Although students’ beliefs varied significantly across disciplines, our pooled data, representing a preemergent workforce, overall indicate more helpful LBP-related beliefs compared with the Australian general population (Buchbinder et al., 2001; Urquhart et al., 2008; Briggs et al., 2010), with BBQ data derived from practising Australian health care professionals (HCPs) (Buchbinder and Jolley, 2004), and with other final-year health student cohorts (Burnett et al., 2009). Similarly, our data point to more helpful beliefs overall, evident from lower HC-PAIRS scores, compared with data reported for physiotherapy students from Australia (Latimer et al., 2004; Burnett et al., 2009), Spain (Domenech et al., 2011) and Brazil (Ferreira et al., 2004). Both the pooled BBQ and HC-PAIRS scores from our study were similar to scores [BBQ mean (standard deviation): 34.3 (6.8); HC-PAIRS: 43.2 (9.3) ] reported recently for crossdiscipline clinically active HCPs from regional WA (Slater et al., 2011), collected over the same period as data were collected for this current study. Collectively, these data suggest that the pre-emergent and current clinical workforce inWA generally have helpful beliefs related to LBP, possibly reflecting both contemporary health policy (Department of Health Western Australia, 2009) and contemporary LBP-related education models that increasingly adopt a biopsychosocial orientation.

Across the disciplines, chiropractic and physiotherapy students demonstrated significantly more helpful beliefs regarding LBP compared with medicine, occupational therapy and pharmacy students, and these differences were clinically and statistically significant. Physiotherapy students’ beliefs regarding the relationship between LBP and physical function were the most helpful. These data likely reflect the substantially greater volume of spinal pain-oriented curricula and clinical placements in physiotherapy and chiropractic courses. The HC-PAIRS score reported by physiotherapy students may reflect the greater emphasis of functional restoration in physiotherapy curriculum, compared with chiropractic. Notably, Ryan et al. (2010) observed HC-PAIRS scores in physiotherapy students to reflect more helpful beliefs compared with non-health students, and also showed that HC-PAIRS scores improved among physiotherapy students over the course of their university training. Despite pharmacy students reporting the least helpful beliefs, their BBQ scores were still higher than scores reported from community-based Australian cohorts (Buchbinder et al., 2001; Urquhart et al., 2008; Briggs et al., 2010); a finding that aligns with BBQ data collected from community pharmacists in England (Silcock et al., 2007). These data suggest that while emerging pharmacists’ beliefs relating to LBP could be improved relative to other disciplines, their beliefs remain more helpful than those held by the general community. This highlights the importance of involving pharmacy students (and pharmacists) in interprofessional learning activities related to spinal pain conditions, particularly given the central role of community pharmacists in providing evidence-informed information to consumers with spinal pain.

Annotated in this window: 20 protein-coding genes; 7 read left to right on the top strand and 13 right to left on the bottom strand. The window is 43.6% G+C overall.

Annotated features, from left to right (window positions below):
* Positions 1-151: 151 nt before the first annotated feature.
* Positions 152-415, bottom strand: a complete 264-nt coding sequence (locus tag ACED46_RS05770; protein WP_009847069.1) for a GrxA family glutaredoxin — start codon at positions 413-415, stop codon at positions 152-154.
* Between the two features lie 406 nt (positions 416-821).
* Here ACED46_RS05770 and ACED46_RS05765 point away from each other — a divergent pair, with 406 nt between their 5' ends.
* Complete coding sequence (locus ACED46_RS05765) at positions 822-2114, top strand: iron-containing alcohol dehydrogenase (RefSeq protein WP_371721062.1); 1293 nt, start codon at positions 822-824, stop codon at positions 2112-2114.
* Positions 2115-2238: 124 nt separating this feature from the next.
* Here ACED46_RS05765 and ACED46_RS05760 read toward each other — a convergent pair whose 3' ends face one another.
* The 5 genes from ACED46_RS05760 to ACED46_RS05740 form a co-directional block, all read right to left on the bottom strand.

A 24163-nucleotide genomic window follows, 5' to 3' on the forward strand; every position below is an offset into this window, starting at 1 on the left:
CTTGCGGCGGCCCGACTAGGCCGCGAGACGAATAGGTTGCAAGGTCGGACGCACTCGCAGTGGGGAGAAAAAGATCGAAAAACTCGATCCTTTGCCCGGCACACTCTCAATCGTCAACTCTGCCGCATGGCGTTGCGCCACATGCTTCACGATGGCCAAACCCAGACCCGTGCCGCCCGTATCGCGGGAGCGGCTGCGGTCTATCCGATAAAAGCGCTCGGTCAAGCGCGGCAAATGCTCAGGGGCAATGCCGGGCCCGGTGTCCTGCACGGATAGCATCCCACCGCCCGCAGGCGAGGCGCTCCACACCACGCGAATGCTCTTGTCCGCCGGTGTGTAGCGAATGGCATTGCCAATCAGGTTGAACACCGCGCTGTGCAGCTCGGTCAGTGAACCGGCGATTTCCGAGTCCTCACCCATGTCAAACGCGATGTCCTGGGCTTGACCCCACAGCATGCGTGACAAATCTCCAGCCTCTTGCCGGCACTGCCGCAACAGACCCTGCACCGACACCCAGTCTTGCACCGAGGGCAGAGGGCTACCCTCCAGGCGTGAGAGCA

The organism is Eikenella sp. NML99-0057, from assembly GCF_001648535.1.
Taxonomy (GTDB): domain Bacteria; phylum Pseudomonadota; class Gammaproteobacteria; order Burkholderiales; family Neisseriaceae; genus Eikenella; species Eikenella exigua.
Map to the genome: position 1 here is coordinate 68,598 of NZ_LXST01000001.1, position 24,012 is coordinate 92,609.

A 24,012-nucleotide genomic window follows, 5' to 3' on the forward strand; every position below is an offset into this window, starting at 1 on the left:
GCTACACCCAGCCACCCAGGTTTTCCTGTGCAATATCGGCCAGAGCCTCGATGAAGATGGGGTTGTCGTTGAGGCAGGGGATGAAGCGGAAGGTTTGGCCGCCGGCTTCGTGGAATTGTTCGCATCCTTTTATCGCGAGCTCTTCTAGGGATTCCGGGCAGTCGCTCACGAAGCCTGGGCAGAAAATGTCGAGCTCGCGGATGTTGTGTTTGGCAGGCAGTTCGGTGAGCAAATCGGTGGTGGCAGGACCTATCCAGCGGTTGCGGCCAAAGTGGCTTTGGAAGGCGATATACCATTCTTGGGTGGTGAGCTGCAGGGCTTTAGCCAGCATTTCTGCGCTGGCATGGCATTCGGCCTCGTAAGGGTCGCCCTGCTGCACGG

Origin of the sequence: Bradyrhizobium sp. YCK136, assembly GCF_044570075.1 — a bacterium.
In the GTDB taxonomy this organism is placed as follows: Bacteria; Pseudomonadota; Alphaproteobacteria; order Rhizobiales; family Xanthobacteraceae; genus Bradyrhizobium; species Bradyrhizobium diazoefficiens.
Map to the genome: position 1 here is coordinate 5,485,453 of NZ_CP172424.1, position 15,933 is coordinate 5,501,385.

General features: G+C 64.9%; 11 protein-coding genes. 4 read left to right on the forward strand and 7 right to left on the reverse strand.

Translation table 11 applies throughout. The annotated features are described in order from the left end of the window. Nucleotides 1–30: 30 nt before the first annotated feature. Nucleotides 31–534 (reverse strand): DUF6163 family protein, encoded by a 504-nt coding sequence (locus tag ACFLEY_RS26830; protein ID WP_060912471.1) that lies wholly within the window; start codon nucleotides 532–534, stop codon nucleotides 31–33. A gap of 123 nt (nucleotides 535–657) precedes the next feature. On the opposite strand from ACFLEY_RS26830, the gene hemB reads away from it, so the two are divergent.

While we do not have access to each specific discipline’s curricula content, it is likely that differences in beliefs scores and clinical recommendations may partly reflect domain-specific orientation of university curricula, for which there is a significant focus in chiropractic and physiotherapy disciplines related to the management of spinal pain. Nonetheless, given that even a short (6.5 h), targeted, spinal pain education intervention can encourage health professionals to adopt more evidence-based beliefs and attitudes and self-reported clinical behaviours related to LBP, and these changes are sustained at 2 months postintervention (Slater et al., 2012), a targeted session within the current curricula could also be effective for students across disciplines.

In the context of spinal pain, HCPs beliefs are recognized as key factors influencing treatment approaches to LBP and the beliefs of their patients. For example, there is evidence that HCPs demonstrating a biomedical orientation or elevated fear avoidance beliefs are more likely to offer people with LBP guideline-inconsistent advice regarding work and physical activities (Darlow et al., 2012). Paradoxically, doctors who profess a special interest in back pain may offer advice that is discordant with evidence (Buchbinder et al., 2009). Houben et al. (2004) found that back pain beliefs were significantly correlated with work and activity recommendations. Our data support this literature, where multivariable logistic regression models confirm that more positive beliefs are associated with greater odds of respondents generally selecting clinical recommendations that are guideline-consistent, independent of their clinical discipline and prior experience of LBP. Therefore, optimizing LBP-related beliefs and attitudes across disciplines may be effective in encouraging young clinicians to select recommendations in clinical practice that are consistent with clinical guidelines. This approach may be particularly important for occupational therapy and pharmacy students, of whom 55–83% did not recommend guideline-consistent approaches for physical activity, work and rest.